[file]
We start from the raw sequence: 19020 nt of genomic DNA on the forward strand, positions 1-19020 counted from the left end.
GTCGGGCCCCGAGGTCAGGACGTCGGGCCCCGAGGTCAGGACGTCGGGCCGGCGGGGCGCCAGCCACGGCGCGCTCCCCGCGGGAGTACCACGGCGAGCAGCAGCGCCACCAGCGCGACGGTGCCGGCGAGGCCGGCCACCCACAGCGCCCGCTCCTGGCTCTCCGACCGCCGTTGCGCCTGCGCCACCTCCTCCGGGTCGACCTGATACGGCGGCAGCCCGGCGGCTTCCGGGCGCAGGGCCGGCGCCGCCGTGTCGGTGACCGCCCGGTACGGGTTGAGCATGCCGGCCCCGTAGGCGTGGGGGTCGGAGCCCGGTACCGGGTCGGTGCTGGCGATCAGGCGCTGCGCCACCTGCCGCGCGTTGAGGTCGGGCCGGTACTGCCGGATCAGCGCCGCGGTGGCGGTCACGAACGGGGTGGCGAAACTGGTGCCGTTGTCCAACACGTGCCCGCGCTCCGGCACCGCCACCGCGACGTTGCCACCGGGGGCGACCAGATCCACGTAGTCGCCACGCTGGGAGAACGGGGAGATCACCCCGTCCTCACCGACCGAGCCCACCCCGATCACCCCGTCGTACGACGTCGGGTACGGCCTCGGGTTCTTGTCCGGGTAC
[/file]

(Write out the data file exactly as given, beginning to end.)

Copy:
We start from the raw sequence: 19020 nt of genomic DNA on the forward strand, positions 1-19020 counted from the left end.
GTCGGGCCCCGAGGTCAGGACGTCGGGCCCCGAGGTCAGGACGTCGGGCCGGCGGGGCGCCAGCCACGGCGCGCTCCCCGCGGGAGTACCACGGCGAGCAGCAGCGCCACCAGCGCGACGGTGCCGGCGAGGCCGGCCACCCACAGCGCCCGCTCCTGGCTCTCCGACCGCCGTTGCGCCTGCGCCACCTCCTCCGGGTCGACCTGATACGGCGGCAGCCCGGCGGCTTCCGGGCGCAGGGCCGGCGCCGCCGTGTCGGTGACCGCCCGGTACGGGTTGAGCATGCCGGCCCCGTAGGCGTGGGGGTCGGAGCCCGGTACCGGGTCGGTGCTGGCGATCAGGCGCTGCGCCACCTGCCGCGCGTTGAGGTCGGGCCGGTACTGCCGGATCAGCGCCGCGGTGGCGGTCACGAACGGGGTGGCGAAACTGGTGCCGTTGTCCAACACGTGCCCGCGCTCCGGCACCGCCACCGCGACGTTGCCACCGGGGGCGACCAGATCCACGTAGTCGCCACGCTGGGAGAACGGGGAGATCACCCCGTCCTCACCGACCGAGCCCACCCCGATCACCCCGTCGTACGACGTCGGGTACGGCCTCGGGTTCTTGTCCGGGTAC